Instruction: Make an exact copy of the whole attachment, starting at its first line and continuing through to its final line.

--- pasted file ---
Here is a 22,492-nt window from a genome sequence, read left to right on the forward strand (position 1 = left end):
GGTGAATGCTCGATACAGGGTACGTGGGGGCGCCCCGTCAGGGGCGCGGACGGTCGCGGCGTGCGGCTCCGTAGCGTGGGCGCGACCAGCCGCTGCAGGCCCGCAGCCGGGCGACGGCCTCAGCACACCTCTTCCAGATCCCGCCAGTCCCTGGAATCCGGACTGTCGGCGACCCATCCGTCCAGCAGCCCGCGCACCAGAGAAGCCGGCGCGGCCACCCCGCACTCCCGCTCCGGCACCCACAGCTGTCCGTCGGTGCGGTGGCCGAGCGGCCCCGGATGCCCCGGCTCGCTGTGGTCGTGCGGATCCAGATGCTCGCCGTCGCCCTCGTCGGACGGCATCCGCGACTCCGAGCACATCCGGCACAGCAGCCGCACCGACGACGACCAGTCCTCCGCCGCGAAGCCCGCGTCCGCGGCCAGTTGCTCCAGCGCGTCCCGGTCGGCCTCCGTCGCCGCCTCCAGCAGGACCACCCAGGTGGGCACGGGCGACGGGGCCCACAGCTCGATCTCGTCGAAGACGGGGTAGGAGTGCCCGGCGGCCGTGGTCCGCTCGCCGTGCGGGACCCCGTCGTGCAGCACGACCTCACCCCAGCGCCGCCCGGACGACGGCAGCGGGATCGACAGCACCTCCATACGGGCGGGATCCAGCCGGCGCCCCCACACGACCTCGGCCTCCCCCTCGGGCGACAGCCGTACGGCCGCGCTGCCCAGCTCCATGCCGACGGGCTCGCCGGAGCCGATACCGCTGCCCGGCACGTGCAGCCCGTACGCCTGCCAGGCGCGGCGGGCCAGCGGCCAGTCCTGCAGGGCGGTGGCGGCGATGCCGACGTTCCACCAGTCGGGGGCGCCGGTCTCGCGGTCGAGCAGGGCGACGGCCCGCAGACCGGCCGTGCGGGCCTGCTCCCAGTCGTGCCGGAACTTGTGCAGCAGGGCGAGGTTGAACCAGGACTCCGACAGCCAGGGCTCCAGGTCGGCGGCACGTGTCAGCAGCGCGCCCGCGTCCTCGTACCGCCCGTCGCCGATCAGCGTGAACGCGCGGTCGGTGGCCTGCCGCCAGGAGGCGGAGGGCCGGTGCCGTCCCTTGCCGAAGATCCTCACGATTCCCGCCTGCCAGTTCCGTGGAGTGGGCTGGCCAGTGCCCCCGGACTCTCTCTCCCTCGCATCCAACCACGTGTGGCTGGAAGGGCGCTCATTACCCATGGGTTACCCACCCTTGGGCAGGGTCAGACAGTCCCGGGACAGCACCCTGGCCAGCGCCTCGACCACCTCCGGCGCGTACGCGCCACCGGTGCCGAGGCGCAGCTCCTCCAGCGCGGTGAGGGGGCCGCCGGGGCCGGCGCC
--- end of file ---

Here is a 22,492-nt window from a genome sequence, read left to right on the forward strand (position 1 = left end):
GGTGAATGCTCGATACAGGGTACGTGGGGGCGCCCCGTCAGGGGCGCGGACGGTCGCGGCGTGCGGCTCCGTAGCGTGGGCGCGACCAGCCGCTGCAGGCCCGCAGCCGGGCGACGGCCTCAGCACACCTCTTCCAGATCCCGCCAGTCCCTGGAATCCGGACTGTCGGCGACCCATCCGTCCAGCAGCCCGCGCACCAGAGAAGCCGGCGCGGCCACCCCGCACTCCCGCTCCGGCACCCACAGCTGTCCGTCGGTGCGGTGGCCGAGCGGCCCCGGATGCCCCGGCTCGCTGTGGTCGTGCGGATCCAGATGCTCGCCGTCGCCCTCGTCGGACGGCATCCGCGACTCCGAGCACATCCGGCACAGCAGCCGCACCGACGACGACCAGTCCTCCGCCGCGAAGCCCGCGTCCGCGGCCAGTTGCTCCAGCGCGTCCCGGTCGGCCTCCGTCGCCGCCTCCAGCAGGACCACCCAGGTGGGCACGGGCGACGGGGCCCACAGCTCGATCTCGTCGAAGACGGGGTAGGAGTGCCCGGCGGCCGTGGTCCGCTCGCCGTGCGGGACCCCGTCGTGCAGCACGACCTCACCCCAGCGCCGCCCGGACGACGGCAGCGGGATCGACAGCACCTCCATACGGGCGGGATCCAGCCGGCGCCCCCACACGACCTCGGCCTCCCCCTCGGGCGACAGCCGTACGGCCGCGCTGCCCAGCTCCATGCCGACGGGCTCGCCGGAGCCGATACCGCTGCCCGGCACGTGCAGCCCGTACGCCTGCCAGGCGCGGCGGGCCAGCGGCCAGTCCTGCAGGGCGGTGGCGGCGATGCCGACGTTCCACCAGTCGGGGGCGCCGGTCTCGCGGTCGAGCAGGGCGACGGCCCGCAGACCGGCCGTGCGGGCCTGCTCCCAGTCGTGCCGGAACTTGTGCAGCAGGGCGAGGTTGAACCAGGACTCCGACAGCCAGGGCTCCAGGTCGGCGGCACGTGTCAGCAGCGCGCCCGCGTCCTCGTACCGCCCGTCGCCGATCAGCGTGAACGCGCGGTCGGTGGCCTGCCGCCAGGAGGCGGAGGGCCGGTGCCGTCCCTTGCCGAAGATCCTCACGATTCCCGCCTGCCAGTTCCGTGGAGTGGGCTGGCCAGTGCCCCCGGACTCTCTCTCCCTCGCATCCAACCACGTGTGGCTGGAAGGGCGCTCATTACCCATGGGTTACCCACCCTTGGGCAGGGTCAGACAGTCCCGGGACAGCACCCTGGCCAGCGCCTCGACCACCTCCGGCGCGTACGCGCCACCGGTGCCGAGGCGCAGCTCCTCCAGCGCGGTGAGGGGGCCGCCGGGGCCGGCGCC